What’s up with this ‘fake’ food group?
What’s up with this ‘fake’ food group?
You may have heard of “fake meat”—those plant-based meat alternatives made famous by offerings like the Impossible Whopper at Burger King, Beyond Meat, Tofurky, and many others. But, have you heard of “pseudograins”?
Have you heard of pseudocereals? Read on, they are not fake food.
Also called “pseudocereals,” these may sound like another category of “fake” food but, in fact, the term refers to plant-based grains like quinoa, amaranth, chia, and buckwheat—which have been consumed by humans since ancient times.
Unlike cereals, these plant foods include non-grasses that are dicotyledonous rather than monocotyledonous like the cereal family. Of note, the term cotyledon refers to an embryonic leaf in seed-bearing plants. Pseudocereals, however, harbor similar starch content, palatability, and texture as members of the cereal family. They are also cooked in much the same way, and are considered highly nutritional.
Let’s take a closer look at pseudocereals and their health benefits.
In precolonial times, pseudocereals were a main food source in countries such as Peru, Bolivia, and Ecuador. After the Spanish conquest, however, tastes changed, and cultivation dropped off in favor of cereals and barley, according to the authors of a review published in Critical Reviews in Food Science and Nutrition.
The authors characterized pseudocereals as “subexploited” foods, which refer to foods that have been eaten by various populations for hundreds of years but were replaced in the early 20th century by other grains and foods that are more popular in the world population diet.
They added, “Due to their agronomic characteristics, ecological adaptability to adverse conditions and high nutritional value, pseudocereals’ relevance is economic, social, ecological, nutritional and functional.”
Pseudocereals contain high-quality proteins and peptides, as well as flavonoids, phenolic acids, fatty acids, vitamins, and minerals, which contribute to proposed antioxidant, anti-inflammatory, and cardiovascular benefits. They are also gluten-free.
Pseudocereals increase natural resource diversity, and thus are environmentally friendly. They are acclimated to thrive in hostile growing conditions, thus making them an enviable alternative in countries that lack valuable protein sources and where food production is limited.
This often-mispronounced pseudocereal (keen-wa) is one of the few vegetable sources that contains all essential amino acids. Although originally endemic to the Andes, interest in this interesting crop has spread worldwide.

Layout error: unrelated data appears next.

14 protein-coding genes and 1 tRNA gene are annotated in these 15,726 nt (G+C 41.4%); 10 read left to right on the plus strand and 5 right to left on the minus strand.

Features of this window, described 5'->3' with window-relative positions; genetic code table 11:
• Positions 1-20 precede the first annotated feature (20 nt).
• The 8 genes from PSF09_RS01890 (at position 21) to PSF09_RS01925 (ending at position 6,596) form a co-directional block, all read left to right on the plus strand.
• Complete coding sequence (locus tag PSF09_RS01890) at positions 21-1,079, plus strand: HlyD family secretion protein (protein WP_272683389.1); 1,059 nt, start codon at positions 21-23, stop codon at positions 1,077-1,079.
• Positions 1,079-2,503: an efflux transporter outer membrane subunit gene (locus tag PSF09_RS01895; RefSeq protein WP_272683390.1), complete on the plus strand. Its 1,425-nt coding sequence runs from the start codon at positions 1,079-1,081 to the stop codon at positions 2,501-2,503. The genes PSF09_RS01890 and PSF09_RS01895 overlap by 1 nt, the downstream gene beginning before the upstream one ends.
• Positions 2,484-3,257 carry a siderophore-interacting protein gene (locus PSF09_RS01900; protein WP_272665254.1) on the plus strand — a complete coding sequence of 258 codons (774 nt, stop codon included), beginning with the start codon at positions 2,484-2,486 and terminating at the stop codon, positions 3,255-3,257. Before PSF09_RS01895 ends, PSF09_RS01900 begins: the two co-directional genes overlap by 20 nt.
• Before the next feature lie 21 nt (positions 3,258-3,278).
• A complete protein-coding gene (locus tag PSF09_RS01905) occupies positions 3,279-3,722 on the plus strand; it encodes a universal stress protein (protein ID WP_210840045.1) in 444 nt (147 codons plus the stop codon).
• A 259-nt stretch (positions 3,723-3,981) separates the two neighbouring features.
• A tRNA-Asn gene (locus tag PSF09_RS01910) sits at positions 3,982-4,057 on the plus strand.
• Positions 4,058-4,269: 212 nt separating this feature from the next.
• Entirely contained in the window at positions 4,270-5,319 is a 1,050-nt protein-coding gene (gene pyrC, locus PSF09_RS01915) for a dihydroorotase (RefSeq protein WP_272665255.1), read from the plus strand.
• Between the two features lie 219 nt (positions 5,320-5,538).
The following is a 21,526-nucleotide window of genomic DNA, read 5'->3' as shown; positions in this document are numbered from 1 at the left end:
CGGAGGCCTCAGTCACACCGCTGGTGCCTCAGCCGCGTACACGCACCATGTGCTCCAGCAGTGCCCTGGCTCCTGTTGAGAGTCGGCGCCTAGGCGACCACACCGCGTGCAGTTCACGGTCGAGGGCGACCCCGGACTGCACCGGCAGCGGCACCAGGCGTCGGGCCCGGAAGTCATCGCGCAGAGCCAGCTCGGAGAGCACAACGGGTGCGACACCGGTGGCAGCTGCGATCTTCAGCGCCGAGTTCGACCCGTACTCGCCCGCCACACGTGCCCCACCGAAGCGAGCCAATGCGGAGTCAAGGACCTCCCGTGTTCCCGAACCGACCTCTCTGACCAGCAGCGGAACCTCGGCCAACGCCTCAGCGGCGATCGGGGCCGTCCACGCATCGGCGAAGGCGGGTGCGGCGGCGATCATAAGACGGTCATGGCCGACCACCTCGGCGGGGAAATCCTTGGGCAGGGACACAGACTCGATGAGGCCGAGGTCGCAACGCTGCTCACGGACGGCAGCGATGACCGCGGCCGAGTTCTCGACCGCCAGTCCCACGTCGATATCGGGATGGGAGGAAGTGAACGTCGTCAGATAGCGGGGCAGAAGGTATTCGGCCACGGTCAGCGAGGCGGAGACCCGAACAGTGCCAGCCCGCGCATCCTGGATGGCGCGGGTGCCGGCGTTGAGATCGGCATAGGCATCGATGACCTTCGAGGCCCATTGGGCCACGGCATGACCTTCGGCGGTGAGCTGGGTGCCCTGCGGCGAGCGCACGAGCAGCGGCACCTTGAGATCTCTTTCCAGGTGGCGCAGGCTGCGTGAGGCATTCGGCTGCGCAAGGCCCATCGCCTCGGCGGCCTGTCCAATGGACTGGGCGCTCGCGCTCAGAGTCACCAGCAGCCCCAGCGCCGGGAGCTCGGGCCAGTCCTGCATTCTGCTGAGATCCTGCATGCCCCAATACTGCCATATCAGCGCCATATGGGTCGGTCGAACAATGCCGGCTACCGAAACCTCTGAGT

The authors of the aforementioned review cite research indicating the antiproliferative effects of quinoa in colon cancer cells. Preclinical research has also shown that the peptides released by quinoa digestion may have antidiabetic properties. Other properties include radical scavenging and ACE inhibition, which is important in blood pressure control.
To learn more, read Don’t miss out on these 9 essential amino acids, on MDLinx.
Long before chia became a popular food item, it was famous for being the “fur” (or “hair”) on Chia pets (ch-ch-ch-Chia!). Chia is an herbaceous plant native to Mexico and Guatemala. To date, commercial interests have focused on oil extraction, which is rich in polyunsaturated fatty acids. The seeds, however, are also a great source of protein, minerals, dietary fibers, and phenolic compounds. These nutritional benefits have contributed to the use of chia seeds in yogurts, salads, breads, and beverages.
The authors of the aforementioned review cited research supporting the antihypertensive, antioxidant, antimicrobial, and anti-inflammatory benefits of chia.
This genus of plant consists of more than 60 species and is mostly endemic to the Andes, but is grown in other parts of Central and South America to a lesser degree. Its health benefits have been hypothesized to include decreasing cholesterol levels, hindering ACE activity, and exerting antineoplastic effects in cancer cells.
“Amaranth protein-based diets have been found to reduce food intake and body weight through reduction of rat plasma ghrelin levels and increase of postprandial leptin and cholecystokinin levels, and to modify microbiota composition in a diet-induced obesity mouse model,” according to the authors of the Food and Chemical Toxicology review. “Moreover, amaranth protein improved glucose tolerance and increased plasma insulin in a streptozotocin-induced diabetes model while protein hydrolyzates exerted significant anti-hypertensive activity in spontaneously hypertensive rats, and antithrombotic effects in Wistar rats.”
Click here to learn more about amaranth and other grains at MDLinx.
Among the pseudocereals, buckwheat has the highest levels of resistant starches. These starches are hardest to digest and absorb by the small intestine. They reach the colon where they are digested by microorganisms to yield short-chain fatty acids, which are plenty healthy, and have been demonstrated to change chemotaxis and phagocytosis, trigger reactive oxygen species (ROS), modify cell proliferation and function, and exert anti-inflammatory, antitumorigenic, and antimicrobial effects, as well as changing gut integrity.
According to the authors of the aforementioned review in Food and Chemical Toxicology, resistant starches have demonstrated three proven health benefits. First, they regulate blood glucose and lipid levels. Second, they facilitate intestinal microbiota. Lastly, they reduce obesity.